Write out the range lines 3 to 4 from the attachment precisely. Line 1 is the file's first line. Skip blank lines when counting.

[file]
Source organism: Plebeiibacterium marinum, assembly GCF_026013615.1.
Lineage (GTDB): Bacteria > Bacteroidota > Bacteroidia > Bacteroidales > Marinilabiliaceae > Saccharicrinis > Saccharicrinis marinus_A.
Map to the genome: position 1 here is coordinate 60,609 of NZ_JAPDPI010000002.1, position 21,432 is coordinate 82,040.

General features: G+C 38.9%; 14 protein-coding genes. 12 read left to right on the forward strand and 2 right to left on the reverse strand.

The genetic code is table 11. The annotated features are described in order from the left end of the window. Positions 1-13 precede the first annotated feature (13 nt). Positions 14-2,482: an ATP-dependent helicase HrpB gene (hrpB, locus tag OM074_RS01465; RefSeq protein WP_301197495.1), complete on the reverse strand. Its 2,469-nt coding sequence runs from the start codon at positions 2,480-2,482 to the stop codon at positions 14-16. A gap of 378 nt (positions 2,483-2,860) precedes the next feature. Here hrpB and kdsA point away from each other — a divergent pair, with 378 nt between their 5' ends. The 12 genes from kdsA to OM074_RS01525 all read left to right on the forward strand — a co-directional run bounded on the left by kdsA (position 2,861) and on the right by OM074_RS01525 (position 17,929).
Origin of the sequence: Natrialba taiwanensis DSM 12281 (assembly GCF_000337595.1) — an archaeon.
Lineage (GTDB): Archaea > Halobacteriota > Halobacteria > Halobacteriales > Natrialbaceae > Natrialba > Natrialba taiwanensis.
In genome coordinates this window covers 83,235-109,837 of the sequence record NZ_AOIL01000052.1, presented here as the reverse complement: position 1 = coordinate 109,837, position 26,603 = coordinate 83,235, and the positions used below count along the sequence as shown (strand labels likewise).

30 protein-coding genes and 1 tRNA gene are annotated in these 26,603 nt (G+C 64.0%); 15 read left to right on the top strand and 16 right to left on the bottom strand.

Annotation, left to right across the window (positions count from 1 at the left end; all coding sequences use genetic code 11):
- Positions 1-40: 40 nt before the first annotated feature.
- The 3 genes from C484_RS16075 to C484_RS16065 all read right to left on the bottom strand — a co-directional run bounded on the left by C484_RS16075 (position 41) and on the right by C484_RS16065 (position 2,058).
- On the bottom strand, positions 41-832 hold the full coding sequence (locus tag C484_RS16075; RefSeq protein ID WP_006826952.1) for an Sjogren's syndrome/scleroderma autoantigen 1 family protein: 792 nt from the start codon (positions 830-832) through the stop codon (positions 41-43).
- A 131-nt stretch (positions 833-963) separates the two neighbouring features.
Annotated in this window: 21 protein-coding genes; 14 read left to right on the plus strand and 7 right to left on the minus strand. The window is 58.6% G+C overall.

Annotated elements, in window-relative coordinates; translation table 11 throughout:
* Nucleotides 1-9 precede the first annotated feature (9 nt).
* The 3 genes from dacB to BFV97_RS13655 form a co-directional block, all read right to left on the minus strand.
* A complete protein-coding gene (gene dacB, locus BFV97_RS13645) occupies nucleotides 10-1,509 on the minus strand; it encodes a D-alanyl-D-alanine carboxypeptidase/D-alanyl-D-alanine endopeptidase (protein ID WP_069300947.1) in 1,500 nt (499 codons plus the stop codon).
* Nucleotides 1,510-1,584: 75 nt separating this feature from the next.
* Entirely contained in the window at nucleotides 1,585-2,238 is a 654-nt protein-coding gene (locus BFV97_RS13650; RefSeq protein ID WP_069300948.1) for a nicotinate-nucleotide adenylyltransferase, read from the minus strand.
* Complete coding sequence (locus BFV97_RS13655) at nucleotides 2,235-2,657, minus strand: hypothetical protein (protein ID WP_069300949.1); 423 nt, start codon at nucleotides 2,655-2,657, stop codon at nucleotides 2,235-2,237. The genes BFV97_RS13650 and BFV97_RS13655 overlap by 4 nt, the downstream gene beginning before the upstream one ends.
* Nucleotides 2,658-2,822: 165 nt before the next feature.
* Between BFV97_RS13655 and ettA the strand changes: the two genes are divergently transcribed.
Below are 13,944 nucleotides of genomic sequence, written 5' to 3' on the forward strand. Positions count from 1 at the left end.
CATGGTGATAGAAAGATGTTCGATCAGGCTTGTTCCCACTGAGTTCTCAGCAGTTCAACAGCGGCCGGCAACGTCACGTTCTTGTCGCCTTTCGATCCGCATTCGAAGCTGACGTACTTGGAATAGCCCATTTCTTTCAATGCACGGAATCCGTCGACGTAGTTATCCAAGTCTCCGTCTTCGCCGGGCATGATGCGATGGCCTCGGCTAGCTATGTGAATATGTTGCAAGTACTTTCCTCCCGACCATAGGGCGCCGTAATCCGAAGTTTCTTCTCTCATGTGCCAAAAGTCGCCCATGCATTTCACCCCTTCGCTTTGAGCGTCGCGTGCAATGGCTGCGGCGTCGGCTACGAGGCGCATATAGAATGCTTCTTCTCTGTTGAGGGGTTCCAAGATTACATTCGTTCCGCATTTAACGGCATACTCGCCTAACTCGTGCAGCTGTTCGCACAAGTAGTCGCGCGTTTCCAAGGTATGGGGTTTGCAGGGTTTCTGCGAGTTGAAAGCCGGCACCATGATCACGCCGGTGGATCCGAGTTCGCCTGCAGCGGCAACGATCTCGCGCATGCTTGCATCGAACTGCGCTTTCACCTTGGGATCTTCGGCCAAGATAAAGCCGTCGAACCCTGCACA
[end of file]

Map to the genome: position 1 here is coordinate 60,609 of NZ_JAPDPI010000002.1, position 21,432 is coordinate 82,040.

General features: G+C 38.9%; 14 protein-coding genes. 12 read left to right on the forward strand and 2 right to left on the reverse strand.